Students take a peek inside a freight farm
Even in the dead of winter and during hot humid summers, lettuce grows at the University of Massachusetts Dartmouth inside a special “Freight Farm.”
The shipping container located behind the university’s main dining hall is packed with rows of growing lettuce, high-tech climate control systems, and a 137-gallon water pumping system.
It allows the university to produce 5,000 heads of lettuce a year inside the shipping container, or the equivalent output of a 1.2-acre farm. The produce is kept within the university campus and served to students.
“We’re on the cutting edge,” said university executive chef Kevin Gibbons. “Us and Worcester State are the only schools in Massachusetts that have one."
On April 12, Gibbons opened the freight farm for a special tour with about a dozen students from New Bedford’s Renaissance Community School. Students have been participating in a special “Food For Thought” program hosted by New Bedford-based non-profit Youth Opportunities Unlimited.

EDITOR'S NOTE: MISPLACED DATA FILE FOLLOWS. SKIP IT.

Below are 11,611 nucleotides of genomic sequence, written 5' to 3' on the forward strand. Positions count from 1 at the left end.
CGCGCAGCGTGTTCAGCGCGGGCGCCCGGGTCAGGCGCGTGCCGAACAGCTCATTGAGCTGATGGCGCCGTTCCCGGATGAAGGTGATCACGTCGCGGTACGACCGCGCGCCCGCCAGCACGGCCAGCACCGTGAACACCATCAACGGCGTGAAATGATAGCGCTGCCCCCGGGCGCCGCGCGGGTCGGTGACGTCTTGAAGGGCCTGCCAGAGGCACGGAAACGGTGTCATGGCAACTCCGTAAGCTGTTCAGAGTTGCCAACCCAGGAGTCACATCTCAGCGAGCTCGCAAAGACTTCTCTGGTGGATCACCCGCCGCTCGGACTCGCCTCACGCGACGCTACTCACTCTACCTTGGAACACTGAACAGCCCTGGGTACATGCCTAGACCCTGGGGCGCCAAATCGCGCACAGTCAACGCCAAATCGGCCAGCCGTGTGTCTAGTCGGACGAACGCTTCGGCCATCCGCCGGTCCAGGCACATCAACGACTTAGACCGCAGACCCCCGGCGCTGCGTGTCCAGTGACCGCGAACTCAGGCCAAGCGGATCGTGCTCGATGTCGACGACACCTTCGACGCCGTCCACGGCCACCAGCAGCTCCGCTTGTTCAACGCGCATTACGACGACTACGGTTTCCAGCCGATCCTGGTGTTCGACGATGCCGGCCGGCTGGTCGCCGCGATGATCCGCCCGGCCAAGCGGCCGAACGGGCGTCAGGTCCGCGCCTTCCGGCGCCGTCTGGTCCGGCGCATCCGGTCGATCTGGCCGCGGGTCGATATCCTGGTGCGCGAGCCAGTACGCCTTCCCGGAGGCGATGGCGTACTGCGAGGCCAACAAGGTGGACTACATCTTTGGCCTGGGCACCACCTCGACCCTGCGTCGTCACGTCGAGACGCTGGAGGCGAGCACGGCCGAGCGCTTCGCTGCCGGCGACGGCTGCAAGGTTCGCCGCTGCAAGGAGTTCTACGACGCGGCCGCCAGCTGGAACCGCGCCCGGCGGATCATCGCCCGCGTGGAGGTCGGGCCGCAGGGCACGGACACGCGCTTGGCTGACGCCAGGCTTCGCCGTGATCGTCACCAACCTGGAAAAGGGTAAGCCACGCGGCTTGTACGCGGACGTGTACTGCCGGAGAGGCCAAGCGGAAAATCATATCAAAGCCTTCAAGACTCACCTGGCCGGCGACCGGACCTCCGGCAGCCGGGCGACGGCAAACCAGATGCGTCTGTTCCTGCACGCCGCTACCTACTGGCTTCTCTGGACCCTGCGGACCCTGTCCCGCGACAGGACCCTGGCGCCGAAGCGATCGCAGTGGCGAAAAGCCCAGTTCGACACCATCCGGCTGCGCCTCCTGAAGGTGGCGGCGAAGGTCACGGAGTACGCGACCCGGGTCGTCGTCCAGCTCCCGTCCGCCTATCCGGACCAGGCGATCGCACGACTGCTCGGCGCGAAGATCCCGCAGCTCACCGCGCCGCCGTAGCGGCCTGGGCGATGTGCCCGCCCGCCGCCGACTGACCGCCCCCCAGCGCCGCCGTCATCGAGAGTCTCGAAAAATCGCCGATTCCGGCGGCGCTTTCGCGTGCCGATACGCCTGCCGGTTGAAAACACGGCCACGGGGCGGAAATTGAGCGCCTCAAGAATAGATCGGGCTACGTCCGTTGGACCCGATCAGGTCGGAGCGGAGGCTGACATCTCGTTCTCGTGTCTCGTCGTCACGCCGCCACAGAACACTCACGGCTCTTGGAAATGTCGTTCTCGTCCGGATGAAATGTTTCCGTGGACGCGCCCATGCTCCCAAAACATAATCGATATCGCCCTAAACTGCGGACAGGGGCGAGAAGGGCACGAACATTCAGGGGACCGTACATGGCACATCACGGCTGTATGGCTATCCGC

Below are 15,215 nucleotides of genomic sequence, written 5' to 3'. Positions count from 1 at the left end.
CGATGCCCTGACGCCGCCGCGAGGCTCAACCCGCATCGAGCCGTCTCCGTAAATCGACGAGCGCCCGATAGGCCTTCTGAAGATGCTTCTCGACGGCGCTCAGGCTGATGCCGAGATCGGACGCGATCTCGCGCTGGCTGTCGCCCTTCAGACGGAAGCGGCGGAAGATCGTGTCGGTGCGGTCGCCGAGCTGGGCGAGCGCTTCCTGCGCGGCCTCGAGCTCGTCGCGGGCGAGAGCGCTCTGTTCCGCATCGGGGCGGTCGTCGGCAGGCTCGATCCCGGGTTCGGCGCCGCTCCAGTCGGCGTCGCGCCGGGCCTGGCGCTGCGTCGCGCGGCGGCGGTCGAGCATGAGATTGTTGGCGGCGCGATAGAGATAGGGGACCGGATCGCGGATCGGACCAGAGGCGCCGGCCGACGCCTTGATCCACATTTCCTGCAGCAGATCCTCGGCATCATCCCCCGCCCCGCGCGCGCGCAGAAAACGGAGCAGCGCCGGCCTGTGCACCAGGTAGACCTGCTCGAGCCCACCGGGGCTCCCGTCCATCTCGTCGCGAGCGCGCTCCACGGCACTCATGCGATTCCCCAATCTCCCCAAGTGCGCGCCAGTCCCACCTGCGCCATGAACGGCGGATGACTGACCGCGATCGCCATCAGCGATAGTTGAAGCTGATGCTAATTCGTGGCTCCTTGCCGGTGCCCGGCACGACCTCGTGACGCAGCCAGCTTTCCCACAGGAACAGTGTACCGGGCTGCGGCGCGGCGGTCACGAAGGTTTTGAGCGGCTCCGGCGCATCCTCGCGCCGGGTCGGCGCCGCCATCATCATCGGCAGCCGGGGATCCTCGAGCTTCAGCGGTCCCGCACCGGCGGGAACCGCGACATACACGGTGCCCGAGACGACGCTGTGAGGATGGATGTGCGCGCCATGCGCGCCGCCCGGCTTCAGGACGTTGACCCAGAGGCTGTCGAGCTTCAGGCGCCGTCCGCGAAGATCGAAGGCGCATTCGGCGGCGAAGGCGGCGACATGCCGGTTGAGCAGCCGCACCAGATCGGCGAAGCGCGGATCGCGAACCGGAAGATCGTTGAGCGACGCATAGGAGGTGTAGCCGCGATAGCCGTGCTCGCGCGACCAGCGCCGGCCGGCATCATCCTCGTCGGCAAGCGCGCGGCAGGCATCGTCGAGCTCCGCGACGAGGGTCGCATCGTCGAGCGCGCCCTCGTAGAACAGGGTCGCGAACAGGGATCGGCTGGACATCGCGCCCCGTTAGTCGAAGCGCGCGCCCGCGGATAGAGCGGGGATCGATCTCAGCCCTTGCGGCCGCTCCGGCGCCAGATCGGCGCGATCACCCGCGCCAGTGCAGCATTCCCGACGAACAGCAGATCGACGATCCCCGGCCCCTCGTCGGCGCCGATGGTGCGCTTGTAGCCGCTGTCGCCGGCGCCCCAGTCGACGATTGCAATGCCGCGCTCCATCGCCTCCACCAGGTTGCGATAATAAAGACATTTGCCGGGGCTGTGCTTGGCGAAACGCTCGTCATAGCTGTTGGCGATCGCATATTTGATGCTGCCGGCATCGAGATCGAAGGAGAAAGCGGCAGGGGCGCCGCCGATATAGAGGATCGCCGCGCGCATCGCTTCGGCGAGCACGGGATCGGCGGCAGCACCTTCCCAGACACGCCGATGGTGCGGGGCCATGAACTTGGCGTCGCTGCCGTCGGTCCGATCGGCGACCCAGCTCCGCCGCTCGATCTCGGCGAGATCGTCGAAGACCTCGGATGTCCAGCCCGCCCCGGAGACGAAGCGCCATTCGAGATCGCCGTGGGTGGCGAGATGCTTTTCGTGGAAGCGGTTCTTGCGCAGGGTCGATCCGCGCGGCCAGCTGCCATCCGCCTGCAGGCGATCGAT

During the tour, Gibbons explained how the Freight Farm works. Using state-of-the-art climate control systems, the interior is maintained at a steady 65 degrees and 80 percent humidity. Lettuce is “planted” in special cases, and mounted horizontally in short, tall stacks.
The freight farm features no windows to let vital sunlight in. Instead, Gibbons pressed a few buttons on a touch screen and each row of lettuce lit up using multi-colored LED lights. The LED lights, which differ in color, allow the lettuce to complete photosynthesis and grow.
The trip was fascinating for the group of middle schoolers.
“I liked that they use just the lights to grow the lettuce,” said Keilyn Ayala Lopez. “I didn’t know they could use colored lights.”
It was the final event for Food for Thought participants. Each week for several months, New Bedford students have been getting hands-on cooking lessons from professional chefs at the Dartmouth Grange. It’s made possible by a partnership between Youth Opportunities Unlimited, the Grange, Chartwells, UMass Dartmouth, and the New Bedford school system.